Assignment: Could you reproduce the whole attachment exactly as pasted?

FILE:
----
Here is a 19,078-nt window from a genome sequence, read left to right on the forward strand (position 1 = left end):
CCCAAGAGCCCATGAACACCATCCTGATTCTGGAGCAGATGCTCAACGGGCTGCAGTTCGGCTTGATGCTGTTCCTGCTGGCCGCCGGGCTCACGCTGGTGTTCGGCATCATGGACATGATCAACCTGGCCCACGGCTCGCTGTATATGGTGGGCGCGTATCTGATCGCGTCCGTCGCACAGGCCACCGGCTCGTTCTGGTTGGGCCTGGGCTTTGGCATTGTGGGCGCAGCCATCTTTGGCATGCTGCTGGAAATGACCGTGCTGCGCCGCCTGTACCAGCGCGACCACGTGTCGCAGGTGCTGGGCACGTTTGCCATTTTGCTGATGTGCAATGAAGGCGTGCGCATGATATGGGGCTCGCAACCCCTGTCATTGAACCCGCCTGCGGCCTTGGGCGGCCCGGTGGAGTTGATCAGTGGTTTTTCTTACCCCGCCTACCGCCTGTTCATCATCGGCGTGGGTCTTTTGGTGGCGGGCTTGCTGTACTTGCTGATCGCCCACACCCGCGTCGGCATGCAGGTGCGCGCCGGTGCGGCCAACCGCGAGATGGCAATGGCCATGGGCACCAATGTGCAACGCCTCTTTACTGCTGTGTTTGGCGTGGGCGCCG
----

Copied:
Here is a 19,078-nt window from a genome sequence, read left to right on the forward strand (position 1 = left end):
CCCAAGAGCCCATGAACACCATCCTGATTCTGGAGCAGATGCTCAACGGGCTGCAGTTCGGCTTGATGCTGTTCCTGCTGGCCGCCGGGCTCACGCTGGTGTTCGGCATCATGGACATGATCAACCTGGCCCACGGCTCGCTGTATATGGTGGGCGCGTATCTGATCGCGTCCGTCGCACAGGCCACCGGCTCGTTCTGGTTGGGCCTGGGCTTTGGCATTGTGGGCGCAGCCATCTTTGGCATGCTGCTGGAAATGACCGTGCTGCGCCGCCTGTACCAGCGCGACCACGTGTCGCAGGTGCTGGGCACGTTTGCCATTTTGCTGATGTGCAATGAAGGCGTGCGCATGATATGGGGCTCGCAACCCCTGTCATTGAACCCGCCTGCGGCCTTGGGCGGCCCGGTGGAGTTGATCAGTGGTTTTTCTTACCCCGCCTACCGCCTGTTCATCATCGGCGTGGGTCTTTTGGTGGCGGGCTTGCTGTACTTGCTGATCGCCCACACCCGCGTCGGCATGCAGGTGCGCGCCGGTGCGGCCAACCGCGAGATGGCAATGGCCATGGGCACCAATGTGCAACGCCTCTTTACTGCTGTGTTTGGCGTGGGCGCCG